We discussed the concept that Abraham had to be "constrained" NOT to kill Isaac (since he was inclined naturally by his upbringing to kill his son), while Nephi had to be constrained TO kill Laban (since he lived with a long-time practice of animal sacrifice, not human sacrifice) - and how the Isaac story might have been different if Abraham had reacted like Nephi did. (Since the change in sacrificial ordinance was the intended outcome, God might have gone ahead and revealed that to Abraham right away, without all the drama.)
We read the verses that explain Nephi's justifications of his actions, ending with the "revelation" (the new understanding) in verse 13:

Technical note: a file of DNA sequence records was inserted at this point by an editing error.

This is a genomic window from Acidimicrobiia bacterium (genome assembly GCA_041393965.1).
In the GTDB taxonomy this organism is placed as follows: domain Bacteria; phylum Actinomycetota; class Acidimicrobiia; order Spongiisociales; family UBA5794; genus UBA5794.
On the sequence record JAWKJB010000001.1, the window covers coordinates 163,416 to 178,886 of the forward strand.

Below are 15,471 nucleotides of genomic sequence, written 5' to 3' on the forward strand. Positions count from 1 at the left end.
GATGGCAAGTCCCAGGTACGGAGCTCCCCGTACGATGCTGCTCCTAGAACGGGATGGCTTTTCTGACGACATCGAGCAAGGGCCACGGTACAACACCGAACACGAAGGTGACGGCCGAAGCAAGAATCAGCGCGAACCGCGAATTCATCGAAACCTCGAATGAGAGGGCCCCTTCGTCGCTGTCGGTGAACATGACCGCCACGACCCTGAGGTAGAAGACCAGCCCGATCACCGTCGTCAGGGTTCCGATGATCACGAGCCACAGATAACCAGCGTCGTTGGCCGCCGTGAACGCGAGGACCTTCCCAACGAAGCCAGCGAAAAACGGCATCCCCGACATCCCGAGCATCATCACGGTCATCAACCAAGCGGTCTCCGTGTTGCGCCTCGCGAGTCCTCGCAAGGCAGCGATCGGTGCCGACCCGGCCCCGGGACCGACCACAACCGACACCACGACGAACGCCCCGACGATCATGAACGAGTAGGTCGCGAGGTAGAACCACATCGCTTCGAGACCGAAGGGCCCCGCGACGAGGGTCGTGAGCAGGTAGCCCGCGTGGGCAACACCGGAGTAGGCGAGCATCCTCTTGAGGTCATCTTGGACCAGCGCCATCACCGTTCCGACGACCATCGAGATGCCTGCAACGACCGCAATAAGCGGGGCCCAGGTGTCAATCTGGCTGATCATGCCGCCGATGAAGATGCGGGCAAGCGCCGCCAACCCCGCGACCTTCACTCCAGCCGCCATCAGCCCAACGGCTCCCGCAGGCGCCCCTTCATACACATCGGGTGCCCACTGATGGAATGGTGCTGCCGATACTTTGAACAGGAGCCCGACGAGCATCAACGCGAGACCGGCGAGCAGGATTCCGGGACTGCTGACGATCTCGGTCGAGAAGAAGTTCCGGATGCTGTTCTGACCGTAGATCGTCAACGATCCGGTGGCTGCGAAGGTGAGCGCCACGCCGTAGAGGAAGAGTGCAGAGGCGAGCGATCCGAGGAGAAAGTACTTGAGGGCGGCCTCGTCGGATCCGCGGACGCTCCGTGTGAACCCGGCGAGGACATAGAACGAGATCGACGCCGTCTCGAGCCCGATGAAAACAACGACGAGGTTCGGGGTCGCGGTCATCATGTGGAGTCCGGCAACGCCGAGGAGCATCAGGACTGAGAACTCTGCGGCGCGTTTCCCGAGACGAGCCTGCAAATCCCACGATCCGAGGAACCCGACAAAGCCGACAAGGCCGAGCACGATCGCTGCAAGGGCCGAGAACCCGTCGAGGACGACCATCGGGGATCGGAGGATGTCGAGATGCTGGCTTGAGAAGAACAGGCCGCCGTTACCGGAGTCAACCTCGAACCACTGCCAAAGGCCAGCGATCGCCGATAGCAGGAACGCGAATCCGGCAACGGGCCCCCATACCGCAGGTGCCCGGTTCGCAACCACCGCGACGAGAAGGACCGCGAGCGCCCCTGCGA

It is better that one man should perish than that a nation should dwindle and perish in unbelief.
I pointed out that, up until the time when Nephi was faced with doing something he would not have done naturally, he simply was "honoring his father" and "being a good son". His dad told him they needed to get the plates, so he tried to do that. They asked for the plates, and they tried to buy the plates. Finally, he went into the city on his own and discovered Laban passed out drunk. It only was when he was faced with killing Laban (something that went beyond being a good son) that he was able to see WHY he had to get the plates - beyond the generic, "God commanded it." The revelation wasn't the command to get the plates; rather, it was gaining an understanding of the reason for the command.